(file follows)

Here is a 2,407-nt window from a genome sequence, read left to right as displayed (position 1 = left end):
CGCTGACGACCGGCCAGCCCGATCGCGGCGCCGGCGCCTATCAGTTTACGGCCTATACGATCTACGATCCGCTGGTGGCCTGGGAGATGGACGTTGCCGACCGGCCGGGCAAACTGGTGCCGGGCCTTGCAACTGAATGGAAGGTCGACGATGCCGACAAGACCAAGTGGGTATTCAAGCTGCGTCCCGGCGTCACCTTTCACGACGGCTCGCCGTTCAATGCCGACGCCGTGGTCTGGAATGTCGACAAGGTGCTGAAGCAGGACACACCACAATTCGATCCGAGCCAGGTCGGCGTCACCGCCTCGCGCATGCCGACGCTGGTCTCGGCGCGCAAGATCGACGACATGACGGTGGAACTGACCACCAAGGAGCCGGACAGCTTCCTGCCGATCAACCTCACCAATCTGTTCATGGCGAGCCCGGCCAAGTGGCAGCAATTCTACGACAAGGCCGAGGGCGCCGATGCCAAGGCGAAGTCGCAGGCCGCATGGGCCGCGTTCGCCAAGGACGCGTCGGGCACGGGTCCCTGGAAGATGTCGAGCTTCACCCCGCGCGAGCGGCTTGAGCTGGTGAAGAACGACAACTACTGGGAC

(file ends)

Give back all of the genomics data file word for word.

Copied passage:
Here is a 2,407-nt window from a genome sequence, read left to right as displayed (position 1 = left end):
CGCTGACGACCGGCCAGCCCGATCGCGGCGCCGGCGCCTATCAGTTTACGGCCTATACGATCTACGATCCGCTGGTGGCCTGGGAGATGGACGTTGCCGACCGGCCGGGCAAACTGGTGCCGGGCCTTGCAACTGAATGGAAGGTCGACGATGCCGACAAGACCAAGTGGGTATTCAAGCTGCGTCCCGGCGTCACCTTTCACGACGGCTCGCCGTTCAATGCCGACGCCGTGGTCTGGAATGTCGACAAGGTGCTGAAGCAGGACACACCACAATTCGATCCGAGCCAGGTCGGCGTCACCGCCTCGCGCATGCCGACGCTGGTCTCGGCGCGCAAGATCGACGACATGACGGTGGAACTGACCACCAAGGAGCCGGACAGCTTCCTGCCGATCAACCTCACCAATCTGTTCATGGCGAGCCCGGCCAAGTGGCAGCAATTCTACGACAAGGCCGAGGGCGCCGATGCCAAGGCGAAGTCGCAGGCCGCATGGGCCGCGTTCGCCAAGGACGCGTCGGGCACGGGTCCCTGGAAGATGTCGAGCTTCACCCCGCGCGAGCGGCTTGAGCTGGTGAAGAACGACAACTACTGGGAC